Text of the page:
Mark: Dave Miller was a friend of mine and we talked a lot and he had gotten the job on Nightmare 1. He called me one day and said “I’m so busy on set just sitting around waiting on Robert Englund to work that I don’t have time to run the foam and there are some sculpting chores. Do you want to work for a week or two?” “I said “Sure.” So I basically worked out of Dave’s garage. Dave wasn’t there. He’d get home, if he was lucky, by 7pm. I would run the Freddy foam I think twice a day, because basically what they were doing to Dave was having him show up on set and making up Robert Englund and sitting around for 12 or 15 hours and not using Robert! That was burning through all his foam rubber so he needed more pieces. I ran the foam for him. It’s kind of funny, the molds Dave had were very thin peach stone, they were maybe an inch thick at that and he’d already run them so many times that they were falling apart! So on every foam run, before I could load the molds, I’d have to superglue the damn things together! Every single time. And there were a lot of molds because Dave did a layered makeup so there’s an inner foam latex makeup and an outer one. While the foam was baking I sculpted a rotting corpse of Ronee Blakely that ended up changed or not used. It wasn’t a job where I was looking for any credit at the time; I was just helping out a friend, so there you have that.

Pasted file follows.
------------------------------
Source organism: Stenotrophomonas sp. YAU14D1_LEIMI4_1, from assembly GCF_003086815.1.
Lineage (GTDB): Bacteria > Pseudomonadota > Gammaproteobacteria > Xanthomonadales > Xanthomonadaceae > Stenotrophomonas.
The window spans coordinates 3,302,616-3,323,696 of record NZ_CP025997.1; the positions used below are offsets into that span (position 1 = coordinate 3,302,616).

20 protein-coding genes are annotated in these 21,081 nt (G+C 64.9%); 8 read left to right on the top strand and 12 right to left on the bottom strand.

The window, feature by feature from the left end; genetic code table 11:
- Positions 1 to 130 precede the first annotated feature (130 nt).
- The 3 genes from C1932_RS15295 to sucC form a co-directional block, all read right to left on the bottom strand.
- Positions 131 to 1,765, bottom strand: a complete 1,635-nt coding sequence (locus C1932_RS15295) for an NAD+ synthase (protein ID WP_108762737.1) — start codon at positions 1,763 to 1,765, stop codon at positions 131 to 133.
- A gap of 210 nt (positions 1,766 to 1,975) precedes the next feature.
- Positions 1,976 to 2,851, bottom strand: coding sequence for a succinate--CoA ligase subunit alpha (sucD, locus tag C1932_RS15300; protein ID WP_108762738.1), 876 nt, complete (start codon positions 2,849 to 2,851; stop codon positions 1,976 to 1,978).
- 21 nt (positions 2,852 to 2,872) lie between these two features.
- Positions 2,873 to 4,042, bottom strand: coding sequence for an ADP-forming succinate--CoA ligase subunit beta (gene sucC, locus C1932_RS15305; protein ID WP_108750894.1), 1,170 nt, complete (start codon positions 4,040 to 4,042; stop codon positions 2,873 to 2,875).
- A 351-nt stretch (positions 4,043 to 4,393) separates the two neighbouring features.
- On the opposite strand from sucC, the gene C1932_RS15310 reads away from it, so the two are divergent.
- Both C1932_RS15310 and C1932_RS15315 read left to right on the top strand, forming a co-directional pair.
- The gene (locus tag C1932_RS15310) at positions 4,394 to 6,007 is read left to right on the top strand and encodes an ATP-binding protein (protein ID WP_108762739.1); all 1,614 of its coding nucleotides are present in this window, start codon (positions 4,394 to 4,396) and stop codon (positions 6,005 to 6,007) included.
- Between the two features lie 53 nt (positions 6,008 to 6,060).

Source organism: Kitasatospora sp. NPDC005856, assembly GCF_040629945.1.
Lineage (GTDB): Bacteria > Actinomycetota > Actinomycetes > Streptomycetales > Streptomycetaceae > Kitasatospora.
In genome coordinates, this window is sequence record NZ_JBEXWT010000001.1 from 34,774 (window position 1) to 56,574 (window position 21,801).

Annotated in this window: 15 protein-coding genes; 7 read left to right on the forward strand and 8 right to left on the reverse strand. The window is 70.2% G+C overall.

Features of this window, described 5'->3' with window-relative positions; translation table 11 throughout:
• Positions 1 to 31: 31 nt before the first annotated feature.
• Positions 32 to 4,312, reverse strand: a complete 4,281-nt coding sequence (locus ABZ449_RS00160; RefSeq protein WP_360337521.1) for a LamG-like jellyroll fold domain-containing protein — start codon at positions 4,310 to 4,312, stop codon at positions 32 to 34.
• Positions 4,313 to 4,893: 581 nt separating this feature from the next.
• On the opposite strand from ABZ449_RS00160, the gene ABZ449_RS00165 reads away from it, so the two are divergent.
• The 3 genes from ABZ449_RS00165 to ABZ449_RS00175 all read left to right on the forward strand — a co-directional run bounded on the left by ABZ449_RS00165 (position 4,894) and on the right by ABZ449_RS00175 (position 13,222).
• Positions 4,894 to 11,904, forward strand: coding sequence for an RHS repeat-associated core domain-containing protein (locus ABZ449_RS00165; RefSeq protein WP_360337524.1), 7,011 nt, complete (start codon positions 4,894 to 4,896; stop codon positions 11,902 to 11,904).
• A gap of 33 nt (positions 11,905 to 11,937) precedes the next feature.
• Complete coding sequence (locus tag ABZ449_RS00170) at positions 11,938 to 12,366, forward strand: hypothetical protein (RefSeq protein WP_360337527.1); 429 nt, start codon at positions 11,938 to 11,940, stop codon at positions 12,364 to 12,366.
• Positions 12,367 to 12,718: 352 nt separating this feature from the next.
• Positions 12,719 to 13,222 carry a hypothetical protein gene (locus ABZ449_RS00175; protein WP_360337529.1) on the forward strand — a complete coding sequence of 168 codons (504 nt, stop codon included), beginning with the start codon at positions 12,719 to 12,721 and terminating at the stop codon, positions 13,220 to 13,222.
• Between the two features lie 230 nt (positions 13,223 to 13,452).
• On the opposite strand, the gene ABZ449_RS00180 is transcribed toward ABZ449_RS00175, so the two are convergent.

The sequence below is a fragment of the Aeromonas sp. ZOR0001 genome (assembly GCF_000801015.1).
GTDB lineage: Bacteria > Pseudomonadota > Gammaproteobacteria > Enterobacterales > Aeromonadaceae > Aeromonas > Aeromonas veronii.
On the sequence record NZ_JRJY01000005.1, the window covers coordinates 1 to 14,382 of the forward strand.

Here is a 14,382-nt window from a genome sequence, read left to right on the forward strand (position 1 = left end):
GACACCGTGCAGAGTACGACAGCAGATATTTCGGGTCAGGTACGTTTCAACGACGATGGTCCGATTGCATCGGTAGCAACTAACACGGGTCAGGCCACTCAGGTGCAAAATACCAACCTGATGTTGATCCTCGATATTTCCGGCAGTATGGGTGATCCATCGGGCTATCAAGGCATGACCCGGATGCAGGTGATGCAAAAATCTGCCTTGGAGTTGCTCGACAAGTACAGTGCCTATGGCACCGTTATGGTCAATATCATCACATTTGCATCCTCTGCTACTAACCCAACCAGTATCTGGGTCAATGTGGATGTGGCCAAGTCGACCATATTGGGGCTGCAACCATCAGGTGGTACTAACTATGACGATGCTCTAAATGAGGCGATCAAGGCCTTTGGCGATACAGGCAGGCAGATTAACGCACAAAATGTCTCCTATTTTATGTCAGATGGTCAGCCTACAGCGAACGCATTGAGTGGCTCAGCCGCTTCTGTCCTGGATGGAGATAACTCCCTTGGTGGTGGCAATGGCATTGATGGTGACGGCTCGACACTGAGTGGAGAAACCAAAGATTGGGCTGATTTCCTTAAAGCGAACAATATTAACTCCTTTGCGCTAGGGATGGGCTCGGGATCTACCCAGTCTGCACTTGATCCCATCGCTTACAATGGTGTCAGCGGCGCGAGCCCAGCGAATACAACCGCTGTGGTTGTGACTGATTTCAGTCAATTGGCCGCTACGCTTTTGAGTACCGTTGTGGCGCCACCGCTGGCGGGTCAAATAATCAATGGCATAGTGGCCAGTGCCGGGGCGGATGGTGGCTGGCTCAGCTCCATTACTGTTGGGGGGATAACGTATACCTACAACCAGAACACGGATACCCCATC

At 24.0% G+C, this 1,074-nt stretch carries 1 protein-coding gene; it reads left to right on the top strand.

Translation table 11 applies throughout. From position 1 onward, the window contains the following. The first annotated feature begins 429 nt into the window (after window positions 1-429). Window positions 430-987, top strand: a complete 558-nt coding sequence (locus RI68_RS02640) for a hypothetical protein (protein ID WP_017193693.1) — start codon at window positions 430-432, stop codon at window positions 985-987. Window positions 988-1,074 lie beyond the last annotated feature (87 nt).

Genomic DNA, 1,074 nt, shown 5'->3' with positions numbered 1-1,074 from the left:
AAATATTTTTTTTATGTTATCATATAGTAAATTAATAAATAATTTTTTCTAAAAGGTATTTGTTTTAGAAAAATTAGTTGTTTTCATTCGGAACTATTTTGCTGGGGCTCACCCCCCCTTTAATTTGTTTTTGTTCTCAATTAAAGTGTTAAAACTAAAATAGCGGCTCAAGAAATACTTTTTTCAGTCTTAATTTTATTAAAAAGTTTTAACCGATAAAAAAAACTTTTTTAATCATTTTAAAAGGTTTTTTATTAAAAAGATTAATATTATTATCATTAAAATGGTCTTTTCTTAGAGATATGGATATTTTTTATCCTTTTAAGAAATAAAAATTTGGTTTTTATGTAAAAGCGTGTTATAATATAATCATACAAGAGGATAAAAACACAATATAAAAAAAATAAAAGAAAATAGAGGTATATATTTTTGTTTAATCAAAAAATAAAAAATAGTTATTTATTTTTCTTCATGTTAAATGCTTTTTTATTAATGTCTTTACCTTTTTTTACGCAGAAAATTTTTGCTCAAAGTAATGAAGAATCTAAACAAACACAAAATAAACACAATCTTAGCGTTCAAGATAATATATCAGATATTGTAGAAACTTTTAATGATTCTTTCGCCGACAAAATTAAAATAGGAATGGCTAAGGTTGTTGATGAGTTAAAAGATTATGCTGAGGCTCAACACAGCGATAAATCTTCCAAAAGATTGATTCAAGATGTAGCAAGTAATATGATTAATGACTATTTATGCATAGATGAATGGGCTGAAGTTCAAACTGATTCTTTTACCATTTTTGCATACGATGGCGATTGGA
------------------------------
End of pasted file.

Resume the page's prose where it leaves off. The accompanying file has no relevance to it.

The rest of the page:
Cliff: Well still pretty cool to have the first 3 Elm Street films on the resume! If the transformation scene in NOES2 was one of your favorite effects, conversely is there an effect that you weren’t really happy with that you wish you could go back and do over again if you had the chance?
Mark: Oh God! That I wasn’t happy with? I probably tend to block those out! I guess there are a few. I mean, I look back at everything in my career and I think “Oh I could sculpt that so much better today!” or technically I could do something better today. Look at Rick Baker for example and he says the same thing about American Werewolf, there are things that he didn’t like or didn’t work. So I don’t know if we’ll necessary mention specifics but I think any artist who has been around long enough will look back at their older work and think “Gosh I’d love to do that again because I could do it so much better, artistically and technically.” And honestly when a movie audience sees an effect that maybe doesn’t work for whatever reason; they don’t know what went on behind the scenes. They don’t know so-and-so had to whip that up over night or that they only shot it once or that the cinematographer lit it wrong. So they don’t the background, so it might be a good effect from a very good artist but it was just handled wrong or the artist was in a rush. You don’t know, so it really isn’t fair to unjustly criticize any practical effect because you don’t know the reasons why it didn’t [work] perhaps.